On standardized tests of odor identification and odor detection, women tend to score better than men at nearly all age groups. We sought to determine if these findings would translate to differences between the sexes in the volume of activated brain when odors are presented to subjects as the stimulants for functional magnetic resonance imaging (FMRI) experiments. The activation maps of eight right-handed women (mean age 25.3 years old, range 20-44, S.D. 8.3 years) were compared with those of 8 right-handed men (mean age 30.5, range 18-37, S.D. 6.5 years) given the same olfactory nerve stimuli in an FMRI experiment at 1.5 T. Olfactory stimuli were delivered to the patients in a passive fashion using a Burghart OM4-B olfactometer with a nose piece inserted into the patients' nostrils. We used agents (eugenol, phenyl ethyl alcohol, or phenyl ethyl alcohol alternating with hydrogen sulfide) that were selective for olfactory nerve stimulation in the nose. The odorants were delivered to both nostrils for 1 s every 4 s during a 30 s 'on-period'. During the 30 s 'off-period', the patient received room air at the same flow rate. The women's group-averaged activation maps showed up to eight times more activated voxels than men for specific regions of the brain (frontal and perisylvian regions). The left and right inferior frontal regions showed a statistically significant increase in activation in women at p<0.01. In general, more women showed activation than men. The results suggest that (1) FMRI activation maps in subject groups can demonstrate correlates to psychophysical tests of olfaction, and (2) one must control for gender when performing odor-stimulated FMRI experiments.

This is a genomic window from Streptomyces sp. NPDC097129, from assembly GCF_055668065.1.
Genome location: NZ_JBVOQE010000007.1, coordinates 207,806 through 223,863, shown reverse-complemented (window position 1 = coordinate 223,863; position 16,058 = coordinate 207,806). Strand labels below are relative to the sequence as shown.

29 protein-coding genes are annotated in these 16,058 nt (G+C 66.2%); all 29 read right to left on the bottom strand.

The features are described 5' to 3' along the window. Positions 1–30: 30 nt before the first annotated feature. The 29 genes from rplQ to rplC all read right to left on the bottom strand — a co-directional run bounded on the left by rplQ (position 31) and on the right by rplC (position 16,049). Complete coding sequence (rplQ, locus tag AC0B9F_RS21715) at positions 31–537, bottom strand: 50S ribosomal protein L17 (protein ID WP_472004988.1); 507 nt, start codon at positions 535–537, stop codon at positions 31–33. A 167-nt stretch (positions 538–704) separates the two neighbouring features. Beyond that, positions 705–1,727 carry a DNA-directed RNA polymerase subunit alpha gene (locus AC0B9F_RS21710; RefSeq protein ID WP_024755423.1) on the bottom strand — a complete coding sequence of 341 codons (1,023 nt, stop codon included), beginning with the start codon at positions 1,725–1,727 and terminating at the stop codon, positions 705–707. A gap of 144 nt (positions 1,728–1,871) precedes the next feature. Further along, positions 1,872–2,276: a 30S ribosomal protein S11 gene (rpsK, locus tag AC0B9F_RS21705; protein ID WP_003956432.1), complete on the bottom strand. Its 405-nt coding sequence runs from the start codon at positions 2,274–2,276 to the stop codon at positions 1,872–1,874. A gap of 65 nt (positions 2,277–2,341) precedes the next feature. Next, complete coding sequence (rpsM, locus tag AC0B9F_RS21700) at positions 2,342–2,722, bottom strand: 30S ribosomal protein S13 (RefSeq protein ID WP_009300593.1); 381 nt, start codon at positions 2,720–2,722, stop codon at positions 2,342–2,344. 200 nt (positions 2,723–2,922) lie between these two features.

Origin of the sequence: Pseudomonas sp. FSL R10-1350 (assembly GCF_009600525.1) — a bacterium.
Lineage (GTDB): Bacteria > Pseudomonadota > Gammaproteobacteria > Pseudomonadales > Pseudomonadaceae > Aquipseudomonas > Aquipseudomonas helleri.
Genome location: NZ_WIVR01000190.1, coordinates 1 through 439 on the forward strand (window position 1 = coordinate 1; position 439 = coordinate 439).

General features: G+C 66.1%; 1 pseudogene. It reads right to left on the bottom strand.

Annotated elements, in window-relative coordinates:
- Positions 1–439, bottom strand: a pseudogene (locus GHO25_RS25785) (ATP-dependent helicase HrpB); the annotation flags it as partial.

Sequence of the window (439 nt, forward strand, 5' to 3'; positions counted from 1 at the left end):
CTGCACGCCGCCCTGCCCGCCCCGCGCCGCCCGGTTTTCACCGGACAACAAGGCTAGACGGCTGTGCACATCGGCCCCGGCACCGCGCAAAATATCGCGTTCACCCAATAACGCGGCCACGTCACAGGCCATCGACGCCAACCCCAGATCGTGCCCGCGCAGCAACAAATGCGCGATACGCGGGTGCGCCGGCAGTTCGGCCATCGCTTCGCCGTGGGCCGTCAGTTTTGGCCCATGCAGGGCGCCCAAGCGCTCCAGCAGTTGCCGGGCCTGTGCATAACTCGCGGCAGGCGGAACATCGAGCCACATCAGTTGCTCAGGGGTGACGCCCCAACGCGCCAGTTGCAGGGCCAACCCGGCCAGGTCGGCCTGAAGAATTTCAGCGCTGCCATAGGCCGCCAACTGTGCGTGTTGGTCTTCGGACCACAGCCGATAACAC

Copyright 1999 Elsevier Science B.V.